The night eventually came to a close, and I was able to extricate myself from the conversation without any permanent scars to my psyche. I figured this was pretty much the end of the whole debacle, so imagine my surprise when I received an e-mail from the sense fairy the next morning, in which she said she really enjoyed meeting me, and how I was much nicer than those other Wiccans. Maybe we could get together some time, and I could give her some of that secret, traditional, oathbound Wiccan material to look through. Not that she needed it, mind you, but wouldn't it be fun to compare notes?

I thanked her for her kind words and suggested she read Lid Off The Cauldron.

And I left it at that.


Thalia said...

Wow, you are polite.

I don't think I would have been able to resist answering her "What questions can I answer for you?" with, "Just one. Why are you so f*ing arrogant you think you have all the answers?"

I do tell people I'm Pagan, not Wiccan, but that's only because I don't consider myself nearly organized enough to qualify, not because I have some super-secret 10,000 year old ancient knowledge of the Mysteries of the Universe or whatever.

Evn said...

The "What questions can I answer for you?" thing caught me completely offguard, so I didn't have a snappy comeback ready. And I just hate bursting bubbles in person. Too much mess to clean up.

Diana Luciano Grayfox said...

Wow. I can't believe someone could be pretentious enough to actually say, "My tradition is older than yours." Obviously we're talking about a highly evolved individual with a strong emotional intelligence.

As a mental note for future reference, a snappy comeback to "Do you have any questions" could be, "Yes! What is the square root of pi?"

Evn said...

Diana, that's brilliant.

And when they say, "1.77!" I can reply with, "Really? Because my tradition has calculated the square root of pi to 1.77245..."

Anonymous said...

OMG I just can't stop laughing. Tis so true... *sigh*

We are our own worst enemy I think sometimes.


Evn said...

We are our own worst enemy

'Tis true indeed.

Cat Chapin-Bishop said...

Ooooo. Where have you been all my life? I have seriously needed this blog.

Very funny. Delicious, in fact.

Evn said...

Why, I've been right here this whole time, adding you to my blogroll.


Cat Chapin-Bishop said...

Adding _me_ to the blogroll? Well! Clearly, then, as Titania said when she first saw Nick Bottom, you are as wise as you are beautiful...

*big grin*

Seriously, I'm looking forward to more of your sense of humor. Great blog!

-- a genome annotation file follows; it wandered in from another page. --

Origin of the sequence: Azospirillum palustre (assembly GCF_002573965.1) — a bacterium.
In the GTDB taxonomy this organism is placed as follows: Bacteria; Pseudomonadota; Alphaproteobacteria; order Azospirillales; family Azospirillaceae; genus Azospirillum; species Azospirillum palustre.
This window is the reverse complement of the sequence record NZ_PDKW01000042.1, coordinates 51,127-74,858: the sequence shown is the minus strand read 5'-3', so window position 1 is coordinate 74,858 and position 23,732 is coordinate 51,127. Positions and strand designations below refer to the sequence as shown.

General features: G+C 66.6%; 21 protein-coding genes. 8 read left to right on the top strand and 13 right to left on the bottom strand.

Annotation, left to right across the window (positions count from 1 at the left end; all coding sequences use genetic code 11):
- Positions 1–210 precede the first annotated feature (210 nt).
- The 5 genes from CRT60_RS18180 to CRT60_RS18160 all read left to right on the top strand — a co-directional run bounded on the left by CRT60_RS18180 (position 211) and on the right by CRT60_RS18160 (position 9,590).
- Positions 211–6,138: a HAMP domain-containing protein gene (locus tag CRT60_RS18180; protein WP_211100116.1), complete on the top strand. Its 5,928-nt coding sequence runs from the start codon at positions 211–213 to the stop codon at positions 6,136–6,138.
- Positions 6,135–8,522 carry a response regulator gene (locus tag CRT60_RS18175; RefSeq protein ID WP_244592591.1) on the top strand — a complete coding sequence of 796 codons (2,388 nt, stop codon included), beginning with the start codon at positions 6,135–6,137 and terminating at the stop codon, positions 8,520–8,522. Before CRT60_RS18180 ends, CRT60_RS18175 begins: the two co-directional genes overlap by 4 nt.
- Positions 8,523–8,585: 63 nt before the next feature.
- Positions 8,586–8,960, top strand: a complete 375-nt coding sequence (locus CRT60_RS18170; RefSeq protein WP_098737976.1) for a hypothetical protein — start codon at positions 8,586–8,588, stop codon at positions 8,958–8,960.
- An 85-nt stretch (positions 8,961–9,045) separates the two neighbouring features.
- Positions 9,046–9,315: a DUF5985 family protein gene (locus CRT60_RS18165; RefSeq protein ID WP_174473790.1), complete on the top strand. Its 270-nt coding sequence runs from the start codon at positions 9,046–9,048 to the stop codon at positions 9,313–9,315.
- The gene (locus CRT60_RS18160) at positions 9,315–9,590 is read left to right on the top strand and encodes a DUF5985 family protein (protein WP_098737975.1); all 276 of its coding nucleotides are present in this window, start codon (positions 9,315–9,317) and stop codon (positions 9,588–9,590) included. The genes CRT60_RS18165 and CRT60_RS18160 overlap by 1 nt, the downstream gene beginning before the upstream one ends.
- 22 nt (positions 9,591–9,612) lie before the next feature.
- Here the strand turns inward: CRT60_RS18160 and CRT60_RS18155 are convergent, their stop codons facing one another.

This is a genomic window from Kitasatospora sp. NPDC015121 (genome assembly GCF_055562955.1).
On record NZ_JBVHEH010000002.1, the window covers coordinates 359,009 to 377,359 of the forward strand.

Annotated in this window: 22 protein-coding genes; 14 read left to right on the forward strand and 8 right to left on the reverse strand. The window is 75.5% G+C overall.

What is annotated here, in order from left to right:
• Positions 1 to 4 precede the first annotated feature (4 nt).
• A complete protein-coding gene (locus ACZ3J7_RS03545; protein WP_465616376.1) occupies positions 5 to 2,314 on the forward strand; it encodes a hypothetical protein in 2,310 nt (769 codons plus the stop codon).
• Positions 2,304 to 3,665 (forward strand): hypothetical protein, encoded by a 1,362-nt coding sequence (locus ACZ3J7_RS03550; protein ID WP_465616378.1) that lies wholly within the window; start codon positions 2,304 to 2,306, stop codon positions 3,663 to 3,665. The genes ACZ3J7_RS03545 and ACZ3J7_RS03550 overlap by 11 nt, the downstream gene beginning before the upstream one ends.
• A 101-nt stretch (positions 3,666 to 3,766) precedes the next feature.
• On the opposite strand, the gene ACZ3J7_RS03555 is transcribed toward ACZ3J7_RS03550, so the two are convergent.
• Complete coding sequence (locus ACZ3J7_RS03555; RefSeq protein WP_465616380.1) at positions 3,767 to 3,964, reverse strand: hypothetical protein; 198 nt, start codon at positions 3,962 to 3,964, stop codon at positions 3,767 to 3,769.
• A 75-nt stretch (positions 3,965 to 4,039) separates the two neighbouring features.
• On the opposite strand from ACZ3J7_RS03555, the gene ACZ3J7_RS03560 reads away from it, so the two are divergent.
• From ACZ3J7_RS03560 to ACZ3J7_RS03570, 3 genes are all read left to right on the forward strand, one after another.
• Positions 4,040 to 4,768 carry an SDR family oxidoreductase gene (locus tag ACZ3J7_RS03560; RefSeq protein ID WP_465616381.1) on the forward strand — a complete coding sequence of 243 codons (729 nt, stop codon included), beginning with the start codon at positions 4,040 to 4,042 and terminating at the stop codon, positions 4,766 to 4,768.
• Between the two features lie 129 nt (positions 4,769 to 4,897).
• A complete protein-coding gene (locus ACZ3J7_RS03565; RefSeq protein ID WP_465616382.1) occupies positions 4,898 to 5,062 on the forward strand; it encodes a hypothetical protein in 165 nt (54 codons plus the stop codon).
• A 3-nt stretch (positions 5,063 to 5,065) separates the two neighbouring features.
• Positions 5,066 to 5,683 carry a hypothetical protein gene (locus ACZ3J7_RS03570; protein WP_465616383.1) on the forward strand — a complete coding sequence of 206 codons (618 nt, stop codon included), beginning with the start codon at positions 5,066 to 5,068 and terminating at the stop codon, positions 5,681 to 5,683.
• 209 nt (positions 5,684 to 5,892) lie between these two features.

Evn said...

How odd! Because as it turns out, I'm both wise and beautiful!


Okay, so I'm pretty much just wise. But I sincerely appreciate the compliments.

Yvonne said...

If I had a pound for every time I've met someone who said they were traditional or hereditary witches, who then turned out to be practicing something much younger than Gardnerian Wicca, I'd be rich. If I had another pound for the number of stories I've heard where people have been seriously screwed over by people like that, I'd be twice as rich.

There are only 2 people I have ever met who I felt genuinely did come from an older tradition. One had material that was significantly different from Wiccan stuff; the other joined Wicca because his tradition had lost most of its material and wasn't workable any more (and what he did have was also significantly different). Neither of them looked down on me for being Wiccan.

Evn said...

If I had another pound for the number of stories I've heard where people have been seriously screwed over by people like that, I'd be twice as rich.

I'm lucky, in that I haven’t had to see people get screwed over firsthand, or to see a group implode when they find out they’re not the ancient tradition they were told they were. What I have seen, though, is newcomers to Paganism be casually informed “Wicca’s made up, Wicca’s not real,” by people whose only reason for saying so is to push focus away from their own dubious claims.

We’ve got our share of NeoPagan bullies around here. Part of my job is clearing up their misconceptions.

Anonymous said...

Why don't you ever take pictures?!

Evn said...


I do still owe you a picture of the Swooner...

Grian/Lee said...

Seriously funny. I have this whole long diatribe in my head now about why I'm not Wiccan. Problem is I'm afraid I'll just end up being Wiccan. LOL. Bloggrolling you asap.

Evn said...

You can be Wiccan if you want to. I promise I won't tell anyone.

Anonymous said...

You know, since so many Neo-Pagans seem to be afraid of all things "FLUFFY," there must be a great pool of power in the big, ever-so-cute eyes of the "BUNNY!"

Dangerous magical power...

Evn said...

"Once More With Feeling" lyrics running through my head now.

Sia said...


Points for being such a class act.


Grian/Lee said...

"And what's with all the carrots? What do they need such good eyesight for anyway? Bunnies! Bunnies! It must be bunnies!"

Evn said...

Points for being such a class act.

Thanks! I'll have the help send over a muffin basket immediately. ;) (But seriously, thanks.)

Evn said...

Bunnies! Bunnies! It must be bunnies!

Or maybe midgets...

BearTM said...

Ummm... I've never met a fluffy Wiccan, at least none from an established tradition... Now, my definition of fluffy may be off since it's the crystal waving, positive-energy-will-solve-everything, hippy-uber-peacenik types that I consider to be the fluffy bunnies rather than the hard core Gardnerian witch who is teaching me herbology and other fun lore(nothing from the tradition, just the common lore).

I had such a person tell me that Wicca is full of dogma. It isn't. The rules in Wicca aren't dogma, they're OSHA safety regs, that if not followed can result in serious harm when you don't follow the rules, let something nasty get into your work, and suddenly find yourself suffering from psychosis or schizophrenia.